The Peter Pan-Stephen King-Miami Dolphins Connection
The title for the new official Peter Pan book coming out this year is Peter Pan in Scarlet. As I’ve mentioned before, the rights to Peter Pan are a bit of a mess. According to the Great Ormond Street Hospital, they own the rights to Peter Pan forever in the UK, until 2007 in Europe, and until 2023 in the US.
But Dave Barry and Ridley Pearson seem to have ignored that for their book—although I’d be surprised if their decision hadn’t been vetted by a team of lawyers. The hospital doesn’t get any royalties from them, but because it has an arrangement on Peter Pan films with Disney (which published the Barry & Pearson books through their Hyperion arm) if any movies of the Barry & Pearson books are made the hospital would benefit from that. (The Wikipedia entry on Peter Pan has more details.) In any case, Barry & Pearson have offered to play a benefit concert for the hospital with their band, the Rock Bottom Remainders.
I saw the RBR in concert at an American Booksellers Expo in Miami back in 1993. I went with the Wieck brothers from White Wolf and Tara Gallagher and Jill Lucas from FASA. (I worked the show for ICE.) I didn’t have a ticket, but I scalped one from a woman in line. When we got inside, no one seemed to understand the set-up, which included tables around a wide-open and completely empty dance floor. With no one between us and the stage, the five of us strode right up to the front row and waited for the music to start.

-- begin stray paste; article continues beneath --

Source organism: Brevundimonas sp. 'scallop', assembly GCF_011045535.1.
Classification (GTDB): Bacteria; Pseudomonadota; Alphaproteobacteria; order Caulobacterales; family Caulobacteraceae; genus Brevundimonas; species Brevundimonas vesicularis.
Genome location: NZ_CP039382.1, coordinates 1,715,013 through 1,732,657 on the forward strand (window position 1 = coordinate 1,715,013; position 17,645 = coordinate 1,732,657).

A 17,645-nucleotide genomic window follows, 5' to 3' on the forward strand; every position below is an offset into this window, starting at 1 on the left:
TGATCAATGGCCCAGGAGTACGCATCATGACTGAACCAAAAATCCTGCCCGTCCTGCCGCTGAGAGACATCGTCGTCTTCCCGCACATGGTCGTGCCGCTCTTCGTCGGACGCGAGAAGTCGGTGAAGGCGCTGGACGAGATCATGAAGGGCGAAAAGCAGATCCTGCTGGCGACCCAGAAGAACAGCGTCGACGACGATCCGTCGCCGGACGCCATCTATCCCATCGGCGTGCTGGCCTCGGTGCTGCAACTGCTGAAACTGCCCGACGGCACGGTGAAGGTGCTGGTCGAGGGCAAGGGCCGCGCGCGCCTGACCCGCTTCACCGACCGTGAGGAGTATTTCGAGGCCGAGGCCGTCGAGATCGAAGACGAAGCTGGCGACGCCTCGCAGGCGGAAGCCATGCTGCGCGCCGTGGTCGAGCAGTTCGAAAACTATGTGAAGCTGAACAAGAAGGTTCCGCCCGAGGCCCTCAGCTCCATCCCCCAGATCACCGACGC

Stephen King headed the line-up, and he did a fantastic version of “Teen Angel” while a hairy-chested man in a bloody prom dress chased him around the stage with a knife. Later he tossed ear plugs out at the crowd. Amy Tan came out in a black leather outfit and commissar’s cap, stiletto heels, and a whip, and blasted out a great cover of “These Boots Are Made for Walking.”
During the show, a pushy lady shoved her way through the crowd to stand next to me and shout at King, “Stevie! Stevie! Jimmy wants to say hi!” I turn and see that she has Jimmy Johnson on her arm, looking a bit embarrassed and waving up at the stage. He’d just coached the Cowboys to two consecutive Super Bowl victories and then left the team. Three years later, Johnson took over for Don Shula as the coach of the Miami Dolphins.
I guess he had a great time in Miami too.